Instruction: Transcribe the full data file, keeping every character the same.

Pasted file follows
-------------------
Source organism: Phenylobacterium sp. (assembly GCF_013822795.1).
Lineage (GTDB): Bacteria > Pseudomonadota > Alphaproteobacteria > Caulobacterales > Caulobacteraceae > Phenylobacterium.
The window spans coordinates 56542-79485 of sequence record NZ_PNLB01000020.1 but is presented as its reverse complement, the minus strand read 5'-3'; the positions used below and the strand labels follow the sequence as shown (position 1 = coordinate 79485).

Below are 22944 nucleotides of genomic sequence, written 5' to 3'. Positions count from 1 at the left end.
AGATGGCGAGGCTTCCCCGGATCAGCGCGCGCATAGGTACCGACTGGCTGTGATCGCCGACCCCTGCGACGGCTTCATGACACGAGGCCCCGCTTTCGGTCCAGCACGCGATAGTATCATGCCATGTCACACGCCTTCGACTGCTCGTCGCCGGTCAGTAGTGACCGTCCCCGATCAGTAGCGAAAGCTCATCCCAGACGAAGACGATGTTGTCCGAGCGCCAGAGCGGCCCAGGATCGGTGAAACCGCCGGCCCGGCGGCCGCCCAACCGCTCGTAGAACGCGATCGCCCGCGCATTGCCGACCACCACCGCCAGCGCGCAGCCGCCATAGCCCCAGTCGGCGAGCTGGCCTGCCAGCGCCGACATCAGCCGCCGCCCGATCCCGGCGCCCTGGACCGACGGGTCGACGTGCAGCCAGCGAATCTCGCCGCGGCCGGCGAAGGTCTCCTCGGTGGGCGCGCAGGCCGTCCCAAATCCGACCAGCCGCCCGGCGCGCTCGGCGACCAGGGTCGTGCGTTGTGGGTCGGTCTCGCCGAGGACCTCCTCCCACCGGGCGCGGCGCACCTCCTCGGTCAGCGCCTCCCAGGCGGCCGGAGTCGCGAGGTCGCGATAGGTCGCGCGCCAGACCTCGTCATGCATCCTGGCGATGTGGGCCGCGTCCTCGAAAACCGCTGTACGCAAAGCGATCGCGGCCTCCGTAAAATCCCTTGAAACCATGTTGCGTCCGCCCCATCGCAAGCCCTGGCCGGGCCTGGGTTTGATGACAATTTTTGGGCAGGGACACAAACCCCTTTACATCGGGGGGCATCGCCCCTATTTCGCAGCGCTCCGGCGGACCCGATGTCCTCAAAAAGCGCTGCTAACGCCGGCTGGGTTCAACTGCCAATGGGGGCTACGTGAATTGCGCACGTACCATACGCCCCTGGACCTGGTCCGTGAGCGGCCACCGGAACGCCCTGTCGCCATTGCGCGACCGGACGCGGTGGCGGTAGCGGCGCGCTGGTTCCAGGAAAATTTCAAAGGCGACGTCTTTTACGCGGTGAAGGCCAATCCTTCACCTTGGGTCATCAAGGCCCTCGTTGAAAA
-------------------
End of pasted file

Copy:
Source organism: Phenylobacterium sp. (assembly GCF_013822795.1).
Lineage (GTDB): Bacteria > Pseudomonadota > Alphaproteobacteria > Caulobacterales > Caulobacteraceae > Phenylobacterium.
The window spans coordinates 56542-79485 of sequence record NZ_PNLB01000020.1 but is presented as its reverse complement, the minus strand read 5'-3'; the positions used below and the strand labels follow the sequence as shown (position 1 = coordinate 79485).

Below are 22944 nucleotides of genomic sequence, written 5' to 3'. Positions count from 1 at the left end.
AGATGGCGAGGCTTCCCCGGATCAGCGCGCGCATAGGTACCGACTGGCTGTGATCGCCGACCCCTGCGACGGCTTCATGACACGAGGCCCCGCTTTCGGTCCAGCACGCGATAGTATCATGCCATGTCACACGCCTTCGACTGCTCGTCGCCGGTCAGTAGTGACCGTCCCCGATCAGTAGCGAAAGCTCATCCCAGACGAAGACGATGTTGTCCGAGCGCCAGAGCGGCCCAGGATCGGTGAAACCGCCGGCCCGGCGGCCGCCCAACCGCTCGTAGAACGCGATCGCCCGCGCATTGCCGACCACCACCGCCAGCGCGCAGCCGCCATAGCCCCAGTCGGCGAGCTGGCCTGCCAGCGCCGACATCAGCCGCCGCCCGATCCCGGCGCCCTGGACCGACGGGTCGACGTGCAGCCAGCGAATCTCGCCGCGGCCGGCGAAGGTCTCCTCGGTGGGCGCGCAGGCCGTCCCAAATCCGACCAGCCGCCCGGCGCGCTCGGCGACCAGGGTCGTGCGTTGTGGGTCGGTCTCGCCGAGGACCTCCTCCCACCGGGCGCGGCGCACCTCCTCGGTCAGCGCCTCCCAGGCGGCCGGAGTCGCGAGGTCGCGATAGGTCGCGCGCCAGACCTCGTCATGCATCCTGGCGATGTGGGCCGCGTCCTCGAAAACCGCTGTACGCAAAGCGATCGCGGCCTCCGTAAAATCCCTTGAAACCATGTTGCGTCCGCCCCATCGCAAGCCCTGGCCGGGCCTGGGTTTGATGACAATTTTTGGGCAGGGACACAAACCCCTTTACATCGGGGGGCATCGCCCCTATTTCGCAGCGCTCCGGCGGACCCGATGTCCTCAAAAAGCGCTGCTAACGCCGGCTGGGTTCAACTGCCAATGGGGGCTACGTGAATTGCGCACGTACCATACGCCCCTGGACCTGGTCCGTGAGCGGCCACCGGAACGCCCTGTCGCCATTGCGCGACCGGACGCGGTGGCGGTAGCGGCGCGCTGGTTCCAGGAAAATTTCAAAGGCGACGTCTTTTACGCGGTGAAGGCCAATCCTTCACCTTGGGTCATCAAGGCCCTCGTTGAAAA